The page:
Magnetic levitation is the use of magnetic fields to levitate a (usually) metallic object. Manipulating magnetic fields and controlling their forces can levitate an object.
In this process an object is suspended above another with no other support but magnetic fields.
The electromagnetic force is used to counteract the effects of gravitation. But it has also been proved that it is not possible to levitate using static, macroscopic, `classical' electromagnetic fields.
The forces acting on an object in any combination of gravitational, electrostatic, and magnetostatic fields will make the object's position unstable.
The reason a permanent magnet suspended above another magnet is unstable is because the levitated magnet will easily overturn and the force will become attractive. If the levitated magnet is rotated, the gyroscopic forces can prevent the magnet from overturning.
Several possibilities exist to make levitation viable.
It is possible to levitate superconductors and other diamagnetic materials, which magnetise in the opposite sense to a magnetic field in which they are placed.
A superconductor is perfectly diamagnetic which means it expels a magnetic field (Meissner-Ochsenfeld effect). Other diamagnetic materials are commonplace and can also be levitated in a magnetic field if it is strong enough.Diamagnetism is a very weak form of magnetism that is only exhibited in the presence of an external magnetic field.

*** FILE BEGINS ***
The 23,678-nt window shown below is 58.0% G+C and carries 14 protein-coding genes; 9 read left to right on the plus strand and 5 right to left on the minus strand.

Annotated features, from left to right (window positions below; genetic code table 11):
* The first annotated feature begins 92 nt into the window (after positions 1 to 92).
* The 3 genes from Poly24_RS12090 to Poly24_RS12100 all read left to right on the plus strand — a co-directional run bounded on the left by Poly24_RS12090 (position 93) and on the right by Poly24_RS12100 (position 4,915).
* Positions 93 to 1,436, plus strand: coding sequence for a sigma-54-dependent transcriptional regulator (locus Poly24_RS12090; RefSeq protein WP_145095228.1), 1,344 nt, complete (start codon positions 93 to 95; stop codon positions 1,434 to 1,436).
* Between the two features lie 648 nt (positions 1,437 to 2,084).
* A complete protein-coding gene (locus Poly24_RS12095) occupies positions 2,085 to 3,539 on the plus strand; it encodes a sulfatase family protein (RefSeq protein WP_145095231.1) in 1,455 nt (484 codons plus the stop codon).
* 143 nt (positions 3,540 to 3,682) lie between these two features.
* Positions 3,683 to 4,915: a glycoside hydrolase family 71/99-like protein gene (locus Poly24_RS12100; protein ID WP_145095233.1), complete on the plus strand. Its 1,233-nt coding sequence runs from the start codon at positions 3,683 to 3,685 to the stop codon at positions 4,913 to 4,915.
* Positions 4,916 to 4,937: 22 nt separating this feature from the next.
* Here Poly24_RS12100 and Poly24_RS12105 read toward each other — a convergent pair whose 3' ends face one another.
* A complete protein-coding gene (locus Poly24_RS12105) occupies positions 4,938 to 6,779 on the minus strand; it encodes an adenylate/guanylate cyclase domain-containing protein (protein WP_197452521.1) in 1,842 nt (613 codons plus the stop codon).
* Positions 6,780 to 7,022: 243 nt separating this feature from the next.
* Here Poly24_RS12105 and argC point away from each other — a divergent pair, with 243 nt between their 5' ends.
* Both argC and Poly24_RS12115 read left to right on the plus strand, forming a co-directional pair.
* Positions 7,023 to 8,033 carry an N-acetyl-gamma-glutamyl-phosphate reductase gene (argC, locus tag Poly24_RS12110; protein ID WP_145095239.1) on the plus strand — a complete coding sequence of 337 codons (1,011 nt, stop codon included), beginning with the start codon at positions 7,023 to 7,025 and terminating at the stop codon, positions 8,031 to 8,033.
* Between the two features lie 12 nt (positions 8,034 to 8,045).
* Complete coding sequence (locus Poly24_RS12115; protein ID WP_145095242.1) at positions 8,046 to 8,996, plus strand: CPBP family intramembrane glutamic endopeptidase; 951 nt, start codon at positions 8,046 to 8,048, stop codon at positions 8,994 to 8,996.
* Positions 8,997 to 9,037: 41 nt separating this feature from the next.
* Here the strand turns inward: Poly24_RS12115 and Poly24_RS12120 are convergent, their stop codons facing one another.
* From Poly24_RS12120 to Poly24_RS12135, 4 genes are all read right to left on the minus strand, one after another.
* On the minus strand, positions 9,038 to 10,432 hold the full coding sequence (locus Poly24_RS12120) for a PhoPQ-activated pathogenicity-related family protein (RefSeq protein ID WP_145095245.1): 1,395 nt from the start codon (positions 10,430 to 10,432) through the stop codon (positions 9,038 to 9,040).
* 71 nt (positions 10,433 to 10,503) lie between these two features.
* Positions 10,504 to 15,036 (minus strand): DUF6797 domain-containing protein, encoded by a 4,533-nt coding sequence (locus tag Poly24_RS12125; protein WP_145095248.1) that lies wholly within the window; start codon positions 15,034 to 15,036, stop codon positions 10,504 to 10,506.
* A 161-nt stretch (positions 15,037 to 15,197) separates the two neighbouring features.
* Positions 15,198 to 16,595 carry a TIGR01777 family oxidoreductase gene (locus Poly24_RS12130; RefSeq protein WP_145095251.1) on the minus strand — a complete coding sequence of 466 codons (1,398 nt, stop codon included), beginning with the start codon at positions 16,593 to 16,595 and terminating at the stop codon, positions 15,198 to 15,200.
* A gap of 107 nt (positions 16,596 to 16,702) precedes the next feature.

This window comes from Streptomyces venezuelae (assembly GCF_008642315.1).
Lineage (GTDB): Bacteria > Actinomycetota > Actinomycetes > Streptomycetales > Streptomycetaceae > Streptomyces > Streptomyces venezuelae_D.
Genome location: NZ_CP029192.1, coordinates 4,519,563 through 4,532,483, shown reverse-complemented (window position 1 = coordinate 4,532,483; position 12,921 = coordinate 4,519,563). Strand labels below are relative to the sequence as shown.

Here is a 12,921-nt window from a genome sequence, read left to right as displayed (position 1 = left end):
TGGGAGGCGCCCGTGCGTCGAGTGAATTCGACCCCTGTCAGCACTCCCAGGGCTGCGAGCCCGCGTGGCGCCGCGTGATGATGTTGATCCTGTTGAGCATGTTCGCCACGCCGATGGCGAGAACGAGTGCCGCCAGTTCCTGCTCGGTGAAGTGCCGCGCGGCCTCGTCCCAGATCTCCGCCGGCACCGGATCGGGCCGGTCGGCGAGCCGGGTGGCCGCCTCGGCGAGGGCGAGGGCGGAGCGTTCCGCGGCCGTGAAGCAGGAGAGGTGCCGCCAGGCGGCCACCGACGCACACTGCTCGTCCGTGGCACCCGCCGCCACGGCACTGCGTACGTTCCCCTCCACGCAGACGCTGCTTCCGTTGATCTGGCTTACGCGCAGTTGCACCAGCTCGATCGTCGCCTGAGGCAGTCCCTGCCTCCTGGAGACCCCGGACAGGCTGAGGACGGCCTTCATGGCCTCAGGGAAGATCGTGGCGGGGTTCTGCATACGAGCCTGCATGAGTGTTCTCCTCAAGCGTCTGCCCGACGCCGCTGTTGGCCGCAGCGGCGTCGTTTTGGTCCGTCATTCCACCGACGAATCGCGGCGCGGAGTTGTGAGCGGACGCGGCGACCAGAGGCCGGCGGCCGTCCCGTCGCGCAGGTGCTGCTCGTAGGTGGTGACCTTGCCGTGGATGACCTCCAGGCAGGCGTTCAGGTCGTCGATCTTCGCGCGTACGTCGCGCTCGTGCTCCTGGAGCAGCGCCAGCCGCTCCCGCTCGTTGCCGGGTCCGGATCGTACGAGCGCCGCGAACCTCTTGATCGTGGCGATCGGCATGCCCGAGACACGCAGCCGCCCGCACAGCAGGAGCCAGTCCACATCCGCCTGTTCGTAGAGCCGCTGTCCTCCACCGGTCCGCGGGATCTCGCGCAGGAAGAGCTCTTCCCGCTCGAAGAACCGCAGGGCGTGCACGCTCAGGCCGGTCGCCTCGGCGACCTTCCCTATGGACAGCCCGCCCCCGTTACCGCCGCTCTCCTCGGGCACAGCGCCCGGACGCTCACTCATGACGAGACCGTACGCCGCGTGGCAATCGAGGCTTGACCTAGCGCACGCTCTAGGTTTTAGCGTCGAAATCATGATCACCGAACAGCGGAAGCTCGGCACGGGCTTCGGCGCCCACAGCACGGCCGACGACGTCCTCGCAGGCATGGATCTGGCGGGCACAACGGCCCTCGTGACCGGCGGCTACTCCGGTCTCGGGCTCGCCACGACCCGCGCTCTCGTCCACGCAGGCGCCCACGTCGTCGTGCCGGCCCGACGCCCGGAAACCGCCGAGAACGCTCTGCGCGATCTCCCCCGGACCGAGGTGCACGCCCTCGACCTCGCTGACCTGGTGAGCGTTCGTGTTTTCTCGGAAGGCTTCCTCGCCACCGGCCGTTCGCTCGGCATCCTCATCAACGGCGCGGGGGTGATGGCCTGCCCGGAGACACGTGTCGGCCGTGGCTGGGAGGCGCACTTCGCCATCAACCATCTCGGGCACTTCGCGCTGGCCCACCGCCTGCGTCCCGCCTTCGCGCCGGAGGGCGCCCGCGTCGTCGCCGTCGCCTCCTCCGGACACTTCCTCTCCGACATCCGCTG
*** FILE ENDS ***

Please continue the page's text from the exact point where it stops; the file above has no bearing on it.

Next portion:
The induced magnetic moment is very small and in a direction opposite to that of the applied field. When placed between the poles of a strong electromagnet, diamagnetic materials are attracted towards regions where the magnetic field is weak.
Diamagnetism can be used to levitate light pieces of pyrolytic graphite or bismuth above a moderately strong permanent magnet. As water is predominantly diamagnetic, this property has been used to levitate water droplets and even live animals, such as a grasshopper and a frog.
Superconductors are perfect diamagnets and when placed in an external magnetic field expel the field lines from their interiors (better than a diamagnet). The magnet is held at a fixed distance from the superconductor or vice versa. This is the principle in place behind EDS (electrodynamic suspension) maglev trains. The EDS system relies on superconducting magnets.
A maglev is a train, which is suspended in air above the track, and propelled forward using magnetism. Because of the lack of physical contact between the track and vehicle, the only friction is that between the carriages and air. So maglev trains can travel at very high speeds (650 km/h) with reasonable energy consumption and noise levels
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